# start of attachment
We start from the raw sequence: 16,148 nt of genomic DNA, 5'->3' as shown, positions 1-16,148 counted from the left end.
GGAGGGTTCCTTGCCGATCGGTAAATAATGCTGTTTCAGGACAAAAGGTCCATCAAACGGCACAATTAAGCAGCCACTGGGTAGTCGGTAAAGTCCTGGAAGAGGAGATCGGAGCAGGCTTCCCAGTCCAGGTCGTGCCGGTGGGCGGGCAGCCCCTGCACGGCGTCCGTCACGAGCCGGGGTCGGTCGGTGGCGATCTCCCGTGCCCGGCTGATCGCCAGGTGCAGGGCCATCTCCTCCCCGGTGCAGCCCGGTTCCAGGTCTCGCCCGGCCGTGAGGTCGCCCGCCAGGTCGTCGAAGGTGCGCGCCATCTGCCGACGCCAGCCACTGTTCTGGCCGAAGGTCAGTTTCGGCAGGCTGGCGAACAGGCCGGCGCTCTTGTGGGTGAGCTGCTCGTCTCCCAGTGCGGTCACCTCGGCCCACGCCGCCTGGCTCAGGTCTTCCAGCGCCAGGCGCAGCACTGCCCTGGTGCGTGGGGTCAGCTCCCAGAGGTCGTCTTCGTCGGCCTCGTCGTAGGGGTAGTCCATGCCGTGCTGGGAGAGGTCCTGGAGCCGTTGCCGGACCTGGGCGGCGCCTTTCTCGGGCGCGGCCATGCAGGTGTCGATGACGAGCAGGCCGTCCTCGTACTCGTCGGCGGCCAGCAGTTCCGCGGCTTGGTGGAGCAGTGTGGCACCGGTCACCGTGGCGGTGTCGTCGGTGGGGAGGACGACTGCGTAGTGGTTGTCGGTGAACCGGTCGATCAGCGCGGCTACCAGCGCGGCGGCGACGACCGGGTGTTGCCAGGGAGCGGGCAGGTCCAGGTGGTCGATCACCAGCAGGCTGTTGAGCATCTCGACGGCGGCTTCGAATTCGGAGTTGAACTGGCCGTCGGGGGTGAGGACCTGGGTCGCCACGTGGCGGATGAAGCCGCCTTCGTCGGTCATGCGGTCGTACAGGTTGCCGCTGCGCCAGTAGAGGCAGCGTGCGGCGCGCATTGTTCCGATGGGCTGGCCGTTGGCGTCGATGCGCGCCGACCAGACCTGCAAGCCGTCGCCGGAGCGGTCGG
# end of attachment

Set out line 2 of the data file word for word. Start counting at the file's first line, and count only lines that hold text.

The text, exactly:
GGAGGGTTCCTTGCCGATCGGTAAATAATGCTGTTTCAGGACAAAAGGTCCATCAAACGGCACAATTAAGCAGCCACTGGGTAGTCGGTAAAGTCCTGGAAGAGGAGATCGGAGCAGGCTTCCCAGTCCAGGTCGTGCCGGTGGGCGGGCAGCCCCTGCACGGCGTCCGTCACGAGCCGGGGTCGGTCGGTGGCGATCTCCCGTGCCCGGCTGATCGCCAGGTGCAGGGCCATCTCCTCCCCGGTGCAGCCCGGTTCCAGGTCTCGCCCGGCCGTGAGGTCGCCCGCCAGGTCGTCGAAGGTGCGCGCCATCTGCCGACGCCAGCCACTGTTCTGGCCGAAGGTCAGTTTCGGCAGGCTGGCGAACAGGCCGGCGCTCTTGTGGGTGAGCTGCTCGTCTCCCAGTGCGGTCACCTCGGCCCACGCCGCCTGGCTCAGGTCTTCCAGCGCCAGGCGCAGCACTGCCCTGGTGCGTGGGGTCAGCTCCCAGAGGTCGTCTTCGTCGGCCTCGTCGTAGGGGTAGTCCATGCCGTGCTGGGAGAGGTCCTGGAGCCGTTGCCGGACCTGGGCGGCGCCTTTCTCGGGCGCGGCCATGCAGGTGTCGATGACGAGCAGGCCGTCCTCGTACTCGTCGGCGGCCAGCAGTTCCGCGGCTTGGTGGAGCAGTGTGGCACCGGTCACCGTGGCGGTGTCGTCGGTGGGGAGGACGACTGCGTAGTGGTTGTCGGTGAACCGGTCGATCAGCGCGGCTACCAGCGCGGCGGCGACGACCGGGTGTTGCCAGGGAGCGGGCAGGTCCAGGTGGTCGATCACCAGCAGGCTGTTGAGCATCTCGACGGCGGCTTCGAATTCGGAGTTGAACTGGCCGTCGGGGGTGAGGACCTGGGTCGCCACGTGGCGGATGAAGCCGCCTTCGTCGGTCATGCGGTCGTACAGGTTGCCGCTGCGCCAGTAGAGGCAGCGTGCGGCGCGCATTGTTCCGATGGGCTGGCCGTTGGCGTCGATGCGCGCCGACCAGACCTGCAAGCCGTCGCCGGAGCGGTCGG